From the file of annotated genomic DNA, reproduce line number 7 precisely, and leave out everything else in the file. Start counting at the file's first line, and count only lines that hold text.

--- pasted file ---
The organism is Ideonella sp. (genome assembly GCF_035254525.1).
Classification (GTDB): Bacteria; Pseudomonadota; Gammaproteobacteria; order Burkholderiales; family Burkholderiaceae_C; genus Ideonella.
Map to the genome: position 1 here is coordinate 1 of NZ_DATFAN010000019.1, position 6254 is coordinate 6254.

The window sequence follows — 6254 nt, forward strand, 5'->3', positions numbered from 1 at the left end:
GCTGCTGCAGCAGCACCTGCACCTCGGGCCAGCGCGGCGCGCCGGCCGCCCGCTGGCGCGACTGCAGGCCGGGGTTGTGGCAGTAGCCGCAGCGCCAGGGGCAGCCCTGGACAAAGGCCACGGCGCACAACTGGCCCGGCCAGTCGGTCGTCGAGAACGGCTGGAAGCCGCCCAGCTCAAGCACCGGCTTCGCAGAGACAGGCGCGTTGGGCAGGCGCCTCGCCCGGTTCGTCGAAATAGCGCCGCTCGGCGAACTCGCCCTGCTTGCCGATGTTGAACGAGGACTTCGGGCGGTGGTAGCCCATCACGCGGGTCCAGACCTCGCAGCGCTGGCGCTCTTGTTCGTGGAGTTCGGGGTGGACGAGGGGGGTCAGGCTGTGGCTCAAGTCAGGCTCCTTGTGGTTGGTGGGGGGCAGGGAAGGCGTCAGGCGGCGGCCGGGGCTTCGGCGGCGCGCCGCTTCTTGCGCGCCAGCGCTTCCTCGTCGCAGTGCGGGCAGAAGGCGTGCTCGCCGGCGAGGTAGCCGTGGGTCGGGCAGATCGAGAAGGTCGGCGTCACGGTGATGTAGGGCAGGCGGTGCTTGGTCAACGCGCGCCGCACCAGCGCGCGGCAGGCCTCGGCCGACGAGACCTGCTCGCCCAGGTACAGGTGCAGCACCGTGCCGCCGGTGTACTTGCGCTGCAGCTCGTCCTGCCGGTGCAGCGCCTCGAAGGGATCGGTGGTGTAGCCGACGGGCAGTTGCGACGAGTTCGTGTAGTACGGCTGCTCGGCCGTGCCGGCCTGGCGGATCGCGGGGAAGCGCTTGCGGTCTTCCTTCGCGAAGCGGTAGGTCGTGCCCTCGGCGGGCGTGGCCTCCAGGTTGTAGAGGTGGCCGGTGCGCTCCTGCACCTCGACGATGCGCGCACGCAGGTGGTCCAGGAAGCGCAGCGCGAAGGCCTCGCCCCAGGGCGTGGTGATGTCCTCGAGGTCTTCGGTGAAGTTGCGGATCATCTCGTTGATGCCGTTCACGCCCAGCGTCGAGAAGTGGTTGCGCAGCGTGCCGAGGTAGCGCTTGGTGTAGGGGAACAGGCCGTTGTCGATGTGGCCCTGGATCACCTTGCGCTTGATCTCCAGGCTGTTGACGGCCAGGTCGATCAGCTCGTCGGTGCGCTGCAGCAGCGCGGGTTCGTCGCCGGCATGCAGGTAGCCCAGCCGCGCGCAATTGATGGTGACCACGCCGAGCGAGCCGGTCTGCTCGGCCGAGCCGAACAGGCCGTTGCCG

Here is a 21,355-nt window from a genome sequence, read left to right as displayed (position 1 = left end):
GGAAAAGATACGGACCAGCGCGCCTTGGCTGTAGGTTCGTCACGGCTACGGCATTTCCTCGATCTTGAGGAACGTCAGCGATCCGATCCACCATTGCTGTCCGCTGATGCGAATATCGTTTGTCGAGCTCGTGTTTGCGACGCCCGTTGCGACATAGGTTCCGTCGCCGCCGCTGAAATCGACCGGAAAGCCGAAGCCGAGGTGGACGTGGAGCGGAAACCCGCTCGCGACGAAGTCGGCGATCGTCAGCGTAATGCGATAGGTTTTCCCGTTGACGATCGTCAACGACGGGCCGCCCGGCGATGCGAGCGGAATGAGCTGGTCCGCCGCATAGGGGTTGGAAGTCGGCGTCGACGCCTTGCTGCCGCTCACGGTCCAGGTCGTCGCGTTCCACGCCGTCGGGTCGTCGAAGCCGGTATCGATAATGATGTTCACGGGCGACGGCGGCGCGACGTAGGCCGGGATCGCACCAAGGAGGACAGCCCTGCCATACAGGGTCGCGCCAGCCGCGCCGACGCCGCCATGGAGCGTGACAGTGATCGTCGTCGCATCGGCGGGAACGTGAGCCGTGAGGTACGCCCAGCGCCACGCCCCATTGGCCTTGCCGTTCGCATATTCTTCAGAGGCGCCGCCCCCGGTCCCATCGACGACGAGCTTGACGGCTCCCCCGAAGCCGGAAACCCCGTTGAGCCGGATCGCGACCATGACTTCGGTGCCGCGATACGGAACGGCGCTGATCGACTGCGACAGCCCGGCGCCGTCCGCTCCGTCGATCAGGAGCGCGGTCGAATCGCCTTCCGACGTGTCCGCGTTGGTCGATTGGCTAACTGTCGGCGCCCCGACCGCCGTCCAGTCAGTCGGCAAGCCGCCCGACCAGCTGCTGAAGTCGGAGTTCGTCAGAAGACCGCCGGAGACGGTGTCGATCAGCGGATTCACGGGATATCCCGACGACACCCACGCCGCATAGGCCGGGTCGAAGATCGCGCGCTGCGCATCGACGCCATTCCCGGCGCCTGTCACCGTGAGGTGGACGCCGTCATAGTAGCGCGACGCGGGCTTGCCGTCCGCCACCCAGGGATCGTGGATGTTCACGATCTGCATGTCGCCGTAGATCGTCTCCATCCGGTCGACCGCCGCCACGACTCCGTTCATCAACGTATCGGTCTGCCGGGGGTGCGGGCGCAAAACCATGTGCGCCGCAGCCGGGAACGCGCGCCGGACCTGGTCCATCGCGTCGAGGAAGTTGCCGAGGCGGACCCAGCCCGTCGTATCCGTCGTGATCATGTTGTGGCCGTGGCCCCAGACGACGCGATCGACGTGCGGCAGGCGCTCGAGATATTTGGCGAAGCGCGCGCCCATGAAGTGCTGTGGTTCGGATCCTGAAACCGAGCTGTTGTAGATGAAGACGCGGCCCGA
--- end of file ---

GGAAAAGATACGGACCAGCGCGCCTTGGCTGTAGGTTCGTCACGGCTACGGCATTTCCTCGATCTTGAGGAACGTCAGCGATCCGATCCACCATTGCTGTCCGCTGATGCGAATATCGTTTGTCGAGCTCGTGTTTGCGACGCCCGTTGCGACATAGGTTCCGTCGCCGCCGCTGAAATCGACCGGAAAGCCGAAGCCGAGGTGGACGTGGAGCGGAAACCCGCTCGCGACGAAGTCGGCGATCGTCAGCGTAATGCGATAGGTTTTCCCGTTGACGATCGTCAACGACGGGCCGCCCGGCGATGCGAGCGGAATGAGCTGGTCCGCCGCATAGGGGTTGGAAGTCGGCGTCGACGCCTTGCTGCCGCTCACGGTCCAGGTCGTCGCGTTCCACGCCGTCGGGTCGTCGAAGCCGGTATCGATAATGATGTTCACGGGCGACGGCGGCGCGACGTAGGCCGGGATCGCACCAAGGAGGACAGCCCTGCCATACAGGGTCGCGCCAGCCGCGCCGACGCCGCCATGGAGCGTGACAGTGATCGTCGTCGCATCGGCGGGAACGTGAGCCGTGAGGTACGCCCAGCGCCACGCCCCATTGGCCTTGCCGTTCGCATATTCTTCAGAGGCGCCGCCCCCGGTCCCATCGACGACGAGCTTGACGGCTCCCCCGAAGCCGGAAACCCCGTTGAGCCGGATCGCGACCATGACTTCGGTGCCGCGATACGGAACGGCGCTGATCGACTGCGACAGCCCGGCGCCGTCCGCTCCGTCGATCAGGAGCGCGGTCGAATCGCCTTCCGACGTGTCCGCGTTGGTCGATTGGCTAACTGTCGGCGCCCCGACCGCCGTCCAGTCAGTCGGCAAGCCGCCCGACCAGCTGCTGAAGTCGGAGTTCGTCAGAAGACCGCCGGAGACGGTGTCGATCAGCGGATTCACGGGATATCCCGACGACACCCACGCCGCATAGGCCGGGTCGAAGATCGCGCGCTGCGCATCGACGCCATTCCCGGCGCCTGTCACCGTGAGGTGGACGCCGTCATAGTAGCGCGACGCGGGCTTGCCGTCCGCCACCCAGGGATCGTGGATGTTCACGATCTGCATGTCGCCGTAGATCGTCTCCATCCGGTCGACCGCCGCCACGACTCCGTTCATCAACGTATCGGTCTGCCGGGGGTGCGGGCGCAAAACCATGTGCGCCGCAGCCGGGAACGCGCGCCGGACCTGGTCCATCGCGTCGAGGAAGTTGCCGAGGCGGACCCAGCCCGTCGTATCCGTCGTGATCATGTTGTGGCCGTGGCCCCAGACGACGCGATCGACGTGCGGCAGGCGCTCGAGATATTTGGCGAAGCGCGCGCCCATGAAGTGCTGTGGTTCGGATCCTGAAACCGAGCTGTTGTAGATGAAGACGCGGCCCGA